Neanderthals shared dental features with other human species

Neanderthals shared dental features with other human species

The Dental Anthropology Group of the National Center for Research on Human Evolution (CENIEH) has just published in the journal Comptes Rendus PALEVOL a dental histology work in which the sample from the Sima de los Huesos site in Atapuerca (Burgos) is compared for the first time with dental samples from the Krapina Neanderthal site in Croatia, as well as with different current human populations.

This is a comparative study focused on canines, in which some Homo antecessor teeth have also been included, whose results show that the populations of the Pleistocene of Atapuerca already showed the pattern considered typically Neanderthal in its enamel and dentin volumes.

“The teeth of Sima de los Huesos have large dimensions of dentin in their crown and root, as well as thin enamel. East histological pattern it has traditionally been considered a distinctive trait of Neanderthals, and has made it possible to differentiate them both from other groups and from modern humans ”, says Cecilia García Campos, main author of the article.

In addition, the results of this study could support an early appearance of this very characteristic dental feature, which was observed as early as 800,000 years ago in Homo antecessor, staying in later groups during the Middle Pleistocene.

Neanderthal lineage

The fossils found in Sima de los Huesos were initially considered to belong to the taxon Homo heidelbergensis, a species that populated Europe before the Neanderthals, whose name comes from the jaw found in the town of Heidelberg (Germany).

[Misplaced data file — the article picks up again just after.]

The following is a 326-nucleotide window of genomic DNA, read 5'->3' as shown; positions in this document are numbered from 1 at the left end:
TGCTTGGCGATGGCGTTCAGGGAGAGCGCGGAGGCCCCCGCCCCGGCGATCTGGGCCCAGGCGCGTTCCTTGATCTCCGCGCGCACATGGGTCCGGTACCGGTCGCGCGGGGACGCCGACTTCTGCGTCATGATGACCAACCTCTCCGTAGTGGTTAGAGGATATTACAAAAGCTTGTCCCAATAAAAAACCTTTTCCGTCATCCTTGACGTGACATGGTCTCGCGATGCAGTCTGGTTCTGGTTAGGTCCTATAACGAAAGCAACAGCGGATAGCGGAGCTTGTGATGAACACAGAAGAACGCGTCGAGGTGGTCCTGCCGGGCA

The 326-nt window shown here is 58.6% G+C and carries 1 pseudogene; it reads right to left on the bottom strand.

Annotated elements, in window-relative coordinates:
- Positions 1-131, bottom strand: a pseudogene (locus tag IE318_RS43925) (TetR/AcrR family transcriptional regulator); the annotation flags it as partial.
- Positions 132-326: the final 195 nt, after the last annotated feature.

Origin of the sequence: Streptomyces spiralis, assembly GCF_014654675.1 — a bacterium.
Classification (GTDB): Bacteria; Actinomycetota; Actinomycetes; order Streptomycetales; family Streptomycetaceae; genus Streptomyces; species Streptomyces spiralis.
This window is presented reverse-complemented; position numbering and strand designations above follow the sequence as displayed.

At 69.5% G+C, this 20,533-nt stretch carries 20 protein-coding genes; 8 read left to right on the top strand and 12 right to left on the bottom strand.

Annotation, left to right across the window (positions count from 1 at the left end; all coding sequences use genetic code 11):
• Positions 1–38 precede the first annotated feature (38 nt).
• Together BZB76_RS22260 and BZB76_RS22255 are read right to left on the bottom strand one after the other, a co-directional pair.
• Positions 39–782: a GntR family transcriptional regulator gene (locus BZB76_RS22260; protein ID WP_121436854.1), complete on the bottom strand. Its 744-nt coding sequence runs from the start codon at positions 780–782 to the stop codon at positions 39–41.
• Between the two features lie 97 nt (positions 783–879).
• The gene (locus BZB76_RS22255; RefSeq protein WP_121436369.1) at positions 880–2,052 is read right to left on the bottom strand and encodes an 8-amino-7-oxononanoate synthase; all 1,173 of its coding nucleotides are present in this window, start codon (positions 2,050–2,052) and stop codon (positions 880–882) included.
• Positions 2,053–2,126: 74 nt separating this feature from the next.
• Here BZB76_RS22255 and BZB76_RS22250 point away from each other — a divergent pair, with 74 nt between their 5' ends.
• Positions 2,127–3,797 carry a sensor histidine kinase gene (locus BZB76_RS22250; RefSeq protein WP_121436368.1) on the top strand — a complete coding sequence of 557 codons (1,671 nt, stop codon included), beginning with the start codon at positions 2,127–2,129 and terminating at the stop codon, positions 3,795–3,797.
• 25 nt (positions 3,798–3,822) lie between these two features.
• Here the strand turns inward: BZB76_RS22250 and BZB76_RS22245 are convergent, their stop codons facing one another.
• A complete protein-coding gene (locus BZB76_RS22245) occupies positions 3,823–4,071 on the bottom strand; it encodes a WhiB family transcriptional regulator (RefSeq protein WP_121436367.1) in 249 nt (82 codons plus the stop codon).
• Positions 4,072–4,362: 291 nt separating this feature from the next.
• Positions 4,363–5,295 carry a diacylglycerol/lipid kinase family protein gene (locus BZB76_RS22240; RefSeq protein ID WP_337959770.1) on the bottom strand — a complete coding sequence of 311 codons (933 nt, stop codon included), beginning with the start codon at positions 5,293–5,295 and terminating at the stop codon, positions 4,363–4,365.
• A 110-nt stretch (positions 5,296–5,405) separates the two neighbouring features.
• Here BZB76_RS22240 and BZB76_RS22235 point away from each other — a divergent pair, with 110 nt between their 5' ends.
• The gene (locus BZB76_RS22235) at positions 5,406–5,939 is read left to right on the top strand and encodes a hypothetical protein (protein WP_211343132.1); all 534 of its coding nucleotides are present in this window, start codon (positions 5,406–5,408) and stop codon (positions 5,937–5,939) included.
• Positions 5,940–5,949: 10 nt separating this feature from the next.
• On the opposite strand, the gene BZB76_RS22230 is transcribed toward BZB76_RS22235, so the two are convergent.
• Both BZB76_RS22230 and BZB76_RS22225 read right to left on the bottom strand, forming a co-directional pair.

However, a study led by Juan Luis Arsuaga, from the UCM-ISCIII Joint Center for Evolution and Human Behavior, and published in 2014 in the magazine Science, questioned this assignment, proposing to remove the population of the Sima from this taxon due to the evident similarities it presented with Homo neanderthalensis.

Later, two genetic studies of the Sima de los Huesos, published in the journal Nature in 2014 and 2016, they reinforced this decision by showing that These hominids belonged to the Neanderthal evolutionary lineage due to its close relationship with the ancestors of Neanderthals.

"The results obtained from the dental histology of the individuals from the Sima de los Huesos support the close relationship that must have existed between the hominids of the Middle Pleistocene of Atapuerca and the later Neanderthal groups that inhabited Europe", points out Cecilia García Campos.

Bibliographic reference:

CeciliaGarcía-Campos et al. "Enamel and dentine dimensions of the Pleistocene hominins from Atapuerca (Burgos, Spain): A comparative study of canine teeth" Comptes Rendus Palevol November 30, 2018.

Via Sync


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